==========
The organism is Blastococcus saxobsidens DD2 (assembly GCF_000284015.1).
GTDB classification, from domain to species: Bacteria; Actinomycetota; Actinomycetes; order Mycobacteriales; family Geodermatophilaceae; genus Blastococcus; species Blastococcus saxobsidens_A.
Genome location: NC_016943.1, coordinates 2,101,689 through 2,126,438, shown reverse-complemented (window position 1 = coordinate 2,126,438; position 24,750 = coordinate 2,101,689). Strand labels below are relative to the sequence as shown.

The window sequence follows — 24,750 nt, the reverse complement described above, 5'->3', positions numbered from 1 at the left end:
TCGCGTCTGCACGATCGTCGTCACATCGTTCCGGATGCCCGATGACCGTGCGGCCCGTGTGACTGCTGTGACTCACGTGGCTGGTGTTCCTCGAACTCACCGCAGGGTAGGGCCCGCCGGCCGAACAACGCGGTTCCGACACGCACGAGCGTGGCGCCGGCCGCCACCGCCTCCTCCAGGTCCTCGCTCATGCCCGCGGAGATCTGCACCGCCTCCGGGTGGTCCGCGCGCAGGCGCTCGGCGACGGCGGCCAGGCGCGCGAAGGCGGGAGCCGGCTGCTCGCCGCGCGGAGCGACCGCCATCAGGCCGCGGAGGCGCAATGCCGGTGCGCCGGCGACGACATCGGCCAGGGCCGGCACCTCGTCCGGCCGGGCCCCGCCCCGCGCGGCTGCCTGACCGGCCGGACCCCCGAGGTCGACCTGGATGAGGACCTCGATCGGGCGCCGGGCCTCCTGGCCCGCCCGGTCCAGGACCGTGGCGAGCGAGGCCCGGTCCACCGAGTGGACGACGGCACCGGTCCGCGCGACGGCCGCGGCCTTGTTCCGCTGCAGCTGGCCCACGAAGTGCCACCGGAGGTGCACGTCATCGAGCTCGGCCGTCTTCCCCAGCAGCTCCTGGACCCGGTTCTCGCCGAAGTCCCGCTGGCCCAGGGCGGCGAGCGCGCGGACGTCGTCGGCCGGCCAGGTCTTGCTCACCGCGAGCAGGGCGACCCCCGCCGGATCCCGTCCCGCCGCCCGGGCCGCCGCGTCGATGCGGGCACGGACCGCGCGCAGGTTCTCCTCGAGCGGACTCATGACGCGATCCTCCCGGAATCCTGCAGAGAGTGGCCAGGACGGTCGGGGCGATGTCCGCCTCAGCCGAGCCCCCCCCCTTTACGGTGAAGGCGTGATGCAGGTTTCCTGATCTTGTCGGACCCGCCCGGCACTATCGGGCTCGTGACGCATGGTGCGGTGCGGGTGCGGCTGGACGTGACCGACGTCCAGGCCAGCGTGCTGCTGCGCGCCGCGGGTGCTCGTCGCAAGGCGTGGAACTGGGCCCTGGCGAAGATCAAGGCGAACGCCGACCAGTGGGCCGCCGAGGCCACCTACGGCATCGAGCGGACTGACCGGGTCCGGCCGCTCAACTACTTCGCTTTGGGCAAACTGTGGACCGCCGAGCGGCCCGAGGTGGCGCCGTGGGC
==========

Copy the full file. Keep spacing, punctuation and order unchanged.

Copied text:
The organism is Blastococcus saxobsidens DD2 (assembly GCF_000284015.1).
GTDB classification, from domain to species: Bacteria; Actinomycetota; Actinomycetes; order Mycobacteriales; family Geodermatophilaceae; genus Blastococcus; species Blastococcus saxobsidens_A.
Genome location: NC_016943.1, coordinates 2,101,689 through 2,126,438, shown reverse-complemented (window position 1 = coordinate 2,126,438; position 24,750 = coordinate 2,101,689). Strand labels below are relative to the sequence as shown.

The window sequence follows — 24,750 nt, the reverse complement described above, 5'->3', positions numbered from 1 at the left end:
TCGCGTCTGCACGATCGTCGTCACATCGTTCCGGATGCCCGATGACCGTGCGGCCCGTGTGACTGCTGTGACTCACGTGGCTGGTGTTCCTCGAACTCACCGCAGGGTAGGGCCCGCCGGCCGAACAACGCGGTTCCGACACGCACGAGCGTGGCGCCGGCCGCCACCGCCTCCTCCAGGTCCTCGCTCATGCCCGCGGAGATCTGCACCGCCTCCGGGTGGTCCGCGCGCAGGCGCTCGGCGACGGCGGCCAGGCGCGCGAAGGCGGGAGCCGGCTGCTCGCCGCGCGGAGCGACCGCCATCAGGCCGCGGAGGCGCAATGCCGGTGCGCCGGCGACGACATCGGCCAGGGCCGGCACCTCGTCCGGCCGGGCCCCGCCCCGCGCGGCTGCCTGACCGGCCGGACCCCCGAGGTCGACCTGGATGAGGACCTCGATCGGGCGCCGGGCCTCCTGGCCCGCCCGGTCCAGGACCGTGGCGAGCGAGGCCCGGTCCACCGAGTGGACGACGGCACCGGTCCGCGCGACGGCCGCGGCCTTGTTCCGCTGCAGCTGGCCCACGAAGTGCCACCGGAGGTGCACGTCATCGAGCTCGGCCGTCTTCCCCAGCAGCTCCTGGACCCGGTTCTCGCCGAAGTCCCGCTGGCCCAGGGCGGCGAGCGCGCGGACGTCGTCGGCCGGCCAGGTCTTGCTCACCGCGAGCAGGGCGACCCCCGCCGGATCCCGTCCCGCCGCCCGGGCCGCCGCGTCGATGCGGGCACGGACCGCGCGCAGGTTCTCCTCGAGCGGACTCATGACGCGATCCTCCCGGAATCCTGCAGAGAGTGGCCAGGACGGTCGGGGCGATGTCCGCCTCAGCCGAGCCCCCCCCCTTTACGGTGAAGGCGTGATGCAGGTTTCCTGATCTTGTCGGACCCGCCCGGCACTATCGGGCTCGTGACGCATGGTGCGGTGCGGGTGCGGCTGGACGTGACCGACGTCCAGGCCAGCGTGCTGCTGCGCGCCGCGGGTGCTCGTCGCAAGGCGTGGAACTGGGCCCTGGCGAAGATCAAGGCGAACGCCGACCAGTGGGCCGCCGAGGCCACCTACGGCATCGAGCGGACTGACCGGGTCCGGCCGCTCAACTACTTCGCTTTGGGCAAACTGTGGACCGCCGAGCGGCCCGAGGTGGCGCCGTGGGC